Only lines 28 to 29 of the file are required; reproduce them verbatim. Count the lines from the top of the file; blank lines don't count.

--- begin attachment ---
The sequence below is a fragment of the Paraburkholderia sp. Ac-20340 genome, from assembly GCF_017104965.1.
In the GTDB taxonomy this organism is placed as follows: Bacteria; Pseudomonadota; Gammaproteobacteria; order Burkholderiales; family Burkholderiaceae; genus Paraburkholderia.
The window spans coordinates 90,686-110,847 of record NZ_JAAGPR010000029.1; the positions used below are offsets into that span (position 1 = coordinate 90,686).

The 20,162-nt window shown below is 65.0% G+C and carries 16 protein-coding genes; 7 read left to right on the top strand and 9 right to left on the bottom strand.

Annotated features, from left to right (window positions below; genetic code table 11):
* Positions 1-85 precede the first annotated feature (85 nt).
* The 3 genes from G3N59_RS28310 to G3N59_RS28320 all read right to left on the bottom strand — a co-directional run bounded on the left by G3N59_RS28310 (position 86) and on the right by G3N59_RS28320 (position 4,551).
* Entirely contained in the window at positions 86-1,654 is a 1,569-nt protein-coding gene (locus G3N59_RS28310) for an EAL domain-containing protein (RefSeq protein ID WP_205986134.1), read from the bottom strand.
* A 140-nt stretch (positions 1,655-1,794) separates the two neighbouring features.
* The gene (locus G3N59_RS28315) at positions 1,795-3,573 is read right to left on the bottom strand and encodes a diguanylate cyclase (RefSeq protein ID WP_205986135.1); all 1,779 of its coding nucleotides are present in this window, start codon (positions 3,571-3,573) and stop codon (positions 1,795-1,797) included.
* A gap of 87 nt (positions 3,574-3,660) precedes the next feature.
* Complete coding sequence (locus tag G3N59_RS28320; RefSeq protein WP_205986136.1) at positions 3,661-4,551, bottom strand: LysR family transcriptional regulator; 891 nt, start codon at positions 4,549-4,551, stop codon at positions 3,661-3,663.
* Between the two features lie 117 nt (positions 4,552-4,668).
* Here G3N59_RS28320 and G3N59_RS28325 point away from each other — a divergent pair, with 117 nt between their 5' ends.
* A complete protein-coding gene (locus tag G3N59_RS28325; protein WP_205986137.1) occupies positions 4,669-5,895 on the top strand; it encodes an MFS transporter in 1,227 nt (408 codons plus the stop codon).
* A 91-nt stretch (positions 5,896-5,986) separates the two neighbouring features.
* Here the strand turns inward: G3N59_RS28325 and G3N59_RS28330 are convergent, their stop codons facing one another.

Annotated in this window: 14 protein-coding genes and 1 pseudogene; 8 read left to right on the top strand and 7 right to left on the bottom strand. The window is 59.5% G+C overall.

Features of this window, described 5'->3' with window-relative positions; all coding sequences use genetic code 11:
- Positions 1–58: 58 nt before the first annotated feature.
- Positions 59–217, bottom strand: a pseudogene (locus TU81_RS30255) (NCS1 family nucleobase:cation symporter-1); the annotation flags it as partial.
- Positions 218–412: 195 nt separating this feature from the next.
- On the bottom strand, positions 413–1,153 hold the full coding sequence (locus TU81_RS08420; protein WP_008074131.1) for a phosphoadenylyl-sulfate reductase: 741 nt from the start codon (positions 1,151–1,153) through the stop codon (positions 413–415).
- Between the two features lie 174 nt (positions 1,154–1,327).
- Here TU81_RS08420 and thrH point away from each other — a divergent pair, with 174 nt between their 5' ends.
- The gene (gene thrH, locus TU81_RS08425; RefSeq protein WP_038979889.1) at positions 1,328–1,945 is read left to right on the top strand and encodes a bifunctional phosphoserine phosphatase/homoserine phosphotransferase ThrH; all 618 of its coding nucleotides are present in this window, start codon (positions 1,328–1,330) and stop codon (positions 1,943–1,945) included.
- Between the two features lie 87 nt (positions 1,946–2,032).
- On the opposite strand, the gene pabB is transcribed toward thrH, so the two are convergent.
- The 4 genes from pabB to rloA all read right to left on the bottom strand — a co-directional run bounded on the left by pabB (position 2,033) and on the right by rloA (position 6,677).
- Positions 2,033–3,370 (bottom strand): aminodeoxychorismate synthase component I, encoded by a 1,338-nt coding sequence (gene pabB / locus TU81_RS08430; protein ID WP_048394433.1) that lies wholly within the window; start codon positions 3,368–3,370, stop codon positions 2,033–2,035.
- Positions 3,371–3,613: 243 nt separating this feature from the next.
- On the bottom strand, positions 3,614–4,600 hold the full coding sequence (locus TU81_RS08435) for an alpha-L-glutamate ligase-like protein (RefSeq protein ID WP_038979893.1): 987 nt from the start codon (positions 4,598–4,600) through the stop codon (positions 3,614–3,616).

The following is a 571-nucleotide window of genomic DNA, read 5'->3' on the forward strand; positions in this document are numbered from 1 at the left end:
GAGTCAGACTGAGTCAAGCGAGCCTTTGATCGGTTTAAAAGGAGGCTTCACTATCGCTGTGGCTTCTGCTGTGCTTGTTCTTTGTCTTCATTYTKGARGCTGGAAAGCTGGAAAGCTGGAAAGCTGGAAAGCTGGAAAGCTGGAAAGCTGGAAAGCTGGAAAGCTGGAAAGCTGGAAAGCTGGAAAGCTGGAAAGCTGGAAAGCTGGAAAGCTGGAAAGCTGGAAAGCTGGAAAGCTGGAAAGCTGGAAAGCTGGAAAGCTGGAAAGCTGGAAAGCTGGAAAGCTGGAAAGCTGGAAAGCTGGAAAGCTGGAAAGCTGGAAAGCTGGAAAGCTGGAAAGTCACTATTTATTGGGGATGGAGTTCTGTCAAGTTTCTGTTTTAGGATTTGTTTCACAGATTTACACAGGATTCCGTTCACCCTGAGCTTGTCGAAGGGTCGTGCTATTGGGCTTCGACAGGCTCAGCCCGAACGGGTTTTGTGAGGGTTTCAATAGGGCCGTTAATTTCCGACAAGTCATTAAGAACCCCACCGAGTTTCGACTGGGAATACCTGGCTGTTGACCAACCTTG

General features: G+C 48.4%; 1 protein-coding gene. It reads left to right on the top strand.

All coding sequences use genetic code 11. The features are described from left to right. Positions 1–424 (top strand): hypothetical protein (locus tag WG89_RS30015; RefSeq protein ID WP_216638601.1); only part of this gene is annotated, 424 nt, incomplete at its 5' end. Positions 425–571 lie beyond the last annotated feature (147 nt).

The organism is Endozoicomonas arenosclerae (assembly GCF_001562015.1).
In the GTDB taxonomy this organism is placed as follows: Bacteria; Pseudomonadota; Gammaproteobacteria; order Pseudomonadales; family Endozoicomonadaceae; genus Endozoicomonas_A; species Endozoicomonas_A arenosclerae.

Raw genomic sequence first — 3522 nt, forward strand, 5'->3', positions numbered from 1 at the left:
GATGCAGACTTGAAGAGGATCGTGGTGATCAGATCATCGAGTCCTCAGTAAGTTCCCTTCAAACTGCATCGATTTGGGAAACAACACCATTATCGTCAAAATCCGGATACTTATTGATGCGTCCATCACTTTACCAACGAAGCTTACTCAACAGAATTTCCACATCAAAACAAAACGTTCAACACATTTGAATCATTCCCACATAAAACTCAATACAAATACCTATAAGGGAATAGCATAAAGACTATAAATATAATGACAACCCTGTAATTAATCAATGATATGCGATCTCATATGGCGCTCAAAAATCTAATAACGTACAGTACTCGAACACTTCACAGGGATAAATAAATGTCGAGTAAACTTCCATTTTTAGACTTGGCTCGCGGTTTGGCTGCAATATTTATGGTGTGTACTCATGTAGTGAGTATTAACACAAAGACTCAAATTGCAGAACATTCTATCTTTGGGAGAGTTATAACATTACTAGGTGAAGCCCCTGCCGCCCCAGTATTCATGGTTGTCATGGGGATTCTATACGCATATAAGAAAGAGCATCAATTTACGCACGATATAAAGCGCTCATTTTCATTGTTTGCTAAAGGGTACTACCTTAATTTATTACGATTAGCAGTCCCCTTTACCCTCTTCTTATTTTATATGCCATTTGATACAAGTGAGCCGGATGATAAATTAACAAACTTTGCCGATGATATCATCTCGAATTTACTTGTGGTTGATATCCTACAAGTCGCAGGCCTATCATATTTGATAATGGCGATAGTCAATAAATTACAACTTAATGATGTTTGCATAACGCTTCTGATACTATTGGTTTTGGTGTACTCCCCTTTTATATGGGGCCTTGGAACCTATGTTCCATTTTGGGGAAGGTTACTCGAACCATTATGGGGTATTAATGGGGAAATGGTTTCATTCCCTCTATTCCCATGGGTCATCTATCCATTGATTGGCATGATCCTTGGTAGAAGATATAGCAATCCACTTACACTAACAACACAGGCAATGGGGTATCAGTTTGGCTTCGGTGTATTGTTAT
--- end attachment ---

- On the opposite strand, the gene pabB is transcribed toward thrH, so the two are convergent.
- The 4 genes from pabB to rloA all read right to left on the bottom strand — a co-directional run bounded on the left by pabB (position 2,033) and on the right by rloA (position 6,677).